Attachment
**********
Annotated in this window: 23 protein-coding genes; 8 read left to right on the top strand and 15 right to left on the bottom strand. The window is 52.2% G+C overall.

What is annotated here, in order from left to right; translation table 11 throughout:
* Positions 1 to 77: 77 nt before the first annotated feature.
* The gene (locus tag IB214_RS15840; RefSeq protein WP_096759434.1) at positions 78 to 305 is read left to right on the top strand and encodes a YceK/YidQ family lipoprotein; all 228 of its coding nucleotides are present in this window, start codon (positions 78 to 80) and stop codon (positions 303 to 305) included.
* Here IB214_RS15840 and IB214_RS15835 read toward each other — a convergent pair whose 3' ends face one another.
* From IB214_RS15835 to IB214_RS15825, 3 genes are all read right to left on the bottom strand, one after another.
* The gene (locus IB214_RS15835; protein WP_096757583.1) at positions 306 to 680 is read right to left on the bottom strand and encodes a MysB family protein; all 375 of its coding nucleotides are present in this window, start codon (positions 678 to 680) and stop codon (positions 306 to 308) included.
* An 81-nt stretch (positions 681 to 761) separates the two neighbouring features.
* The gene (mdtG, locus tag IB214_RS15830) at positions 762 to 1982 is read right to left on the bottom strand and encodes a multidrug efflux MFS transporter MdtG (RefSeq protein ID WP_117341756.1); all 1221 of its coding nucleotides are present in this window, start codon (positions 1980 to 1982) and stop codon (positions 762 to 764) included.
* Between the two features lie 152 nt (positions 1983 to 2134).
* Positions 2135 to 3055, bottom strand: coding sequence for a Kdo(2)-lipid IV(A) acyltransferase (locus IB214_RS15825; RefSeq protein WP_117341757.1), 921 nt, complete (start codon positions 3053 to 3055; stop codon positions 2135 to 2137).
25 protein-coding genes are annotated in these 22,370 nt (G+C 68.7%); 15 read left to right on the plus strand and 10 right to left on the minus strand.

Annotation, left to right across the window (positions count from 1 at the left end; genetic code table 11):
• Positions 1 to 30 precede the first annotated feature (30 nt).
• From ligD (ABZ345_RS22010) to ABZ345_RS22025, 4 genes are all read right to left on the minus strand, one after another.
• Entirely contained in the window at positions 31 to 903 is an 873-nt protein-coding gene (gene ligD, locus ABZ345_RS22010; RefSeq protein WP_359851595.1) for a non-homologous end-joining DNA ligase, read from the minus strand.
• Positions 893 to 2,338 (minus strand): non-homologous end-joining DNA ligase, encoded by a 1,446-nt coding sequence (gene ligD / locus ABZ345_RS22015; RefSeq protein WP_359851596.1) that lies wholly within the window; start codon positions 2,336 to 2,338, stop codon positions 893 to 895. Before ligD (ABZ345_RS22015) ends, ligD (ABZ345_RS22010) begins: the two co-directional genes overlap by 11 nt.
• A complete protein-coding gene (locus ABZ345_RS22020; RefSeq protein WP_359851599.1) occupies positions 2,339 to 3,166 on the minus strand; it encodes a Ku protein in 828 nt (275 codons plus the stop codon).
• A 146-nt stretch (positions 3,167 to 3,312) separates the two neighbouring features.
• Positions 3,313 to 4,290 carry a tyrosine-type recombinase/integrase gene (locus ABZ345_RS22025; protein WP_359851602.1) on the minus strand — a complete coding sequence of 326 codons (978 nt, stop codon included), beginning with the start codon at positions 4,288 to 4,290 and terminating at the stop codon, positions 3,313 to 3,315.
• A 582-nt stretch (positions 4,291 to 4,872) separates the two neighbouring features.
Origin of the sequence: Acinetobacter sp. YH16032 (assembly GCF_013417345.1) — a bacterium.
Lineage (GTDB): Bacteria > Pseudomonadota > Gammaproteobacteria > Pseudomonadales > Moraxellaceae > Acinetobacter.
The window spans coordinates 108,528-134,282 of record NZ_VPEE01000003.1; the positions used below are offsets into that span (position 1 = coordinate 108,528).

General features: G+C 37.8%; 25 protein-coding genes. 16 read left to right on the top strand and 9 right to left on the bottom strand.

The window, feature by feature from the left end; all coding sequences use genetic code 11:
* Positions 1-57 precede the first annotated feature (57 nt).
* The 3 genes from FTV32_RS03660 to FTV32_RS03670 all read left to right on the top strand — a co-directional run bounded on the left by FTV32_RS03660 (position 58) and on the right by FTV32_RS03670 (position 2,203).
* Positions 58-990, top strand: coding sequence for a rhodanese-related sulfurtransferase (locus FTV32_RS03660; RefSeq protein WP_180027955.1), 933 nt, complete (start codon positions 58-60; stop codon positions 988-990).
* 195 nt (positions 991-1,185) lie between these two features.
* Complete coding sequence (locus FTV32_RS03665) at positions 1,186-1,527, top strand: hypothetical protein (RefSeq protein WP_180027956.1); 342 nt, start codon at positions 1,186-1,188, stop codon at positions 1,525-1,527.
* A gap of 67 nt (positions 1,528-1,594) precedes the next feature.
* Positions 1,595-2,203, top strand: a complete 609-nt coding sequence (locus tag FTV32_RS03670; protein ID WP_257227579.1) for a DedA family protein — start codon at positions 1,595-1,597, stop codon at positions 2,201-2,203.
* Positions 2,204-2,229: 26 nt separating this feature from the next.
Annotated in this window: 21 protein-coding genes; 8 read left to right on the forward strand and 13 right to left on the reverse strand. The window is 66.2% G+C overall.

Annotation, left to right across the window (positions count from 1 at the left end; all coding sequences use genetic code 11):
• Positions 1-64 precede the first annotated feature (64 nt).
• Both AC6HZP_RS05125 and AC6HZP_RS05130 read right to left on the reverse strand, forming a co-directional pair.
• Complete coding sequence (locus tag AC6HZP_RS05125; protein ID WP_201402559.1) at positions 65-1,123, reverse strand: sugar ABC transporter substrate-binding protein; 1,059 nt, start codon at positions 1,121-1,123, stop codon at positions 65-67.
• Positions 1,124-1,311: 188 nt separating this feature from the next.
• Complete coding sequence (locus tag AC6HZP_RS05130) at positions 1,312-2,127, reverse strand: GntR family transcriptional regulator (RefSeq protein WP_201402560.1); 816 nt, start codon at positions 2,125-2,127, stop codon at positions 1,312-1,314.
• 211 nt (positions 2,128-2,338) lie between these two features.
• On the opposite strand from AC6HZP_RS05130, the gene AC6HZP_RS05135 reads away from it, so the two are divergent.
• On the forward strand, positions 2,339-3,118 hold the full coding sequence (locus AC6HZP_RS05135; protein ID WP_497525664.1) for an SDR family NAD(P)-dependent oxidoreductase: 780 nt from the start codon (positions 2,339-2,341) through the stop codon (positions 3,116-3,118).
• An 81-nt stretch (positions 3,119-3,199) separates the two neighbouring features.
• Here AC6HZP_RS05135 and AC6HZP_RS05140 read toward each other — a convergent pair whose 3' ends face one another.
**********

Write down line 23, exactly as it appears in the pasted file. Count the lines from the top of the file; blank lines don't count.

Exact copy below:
Lineage (GTDB): Bacteria > Pseudomonadota > Gammaproteobacteria > Pseudomonadales > Moraxellaceae > Acinetobacter.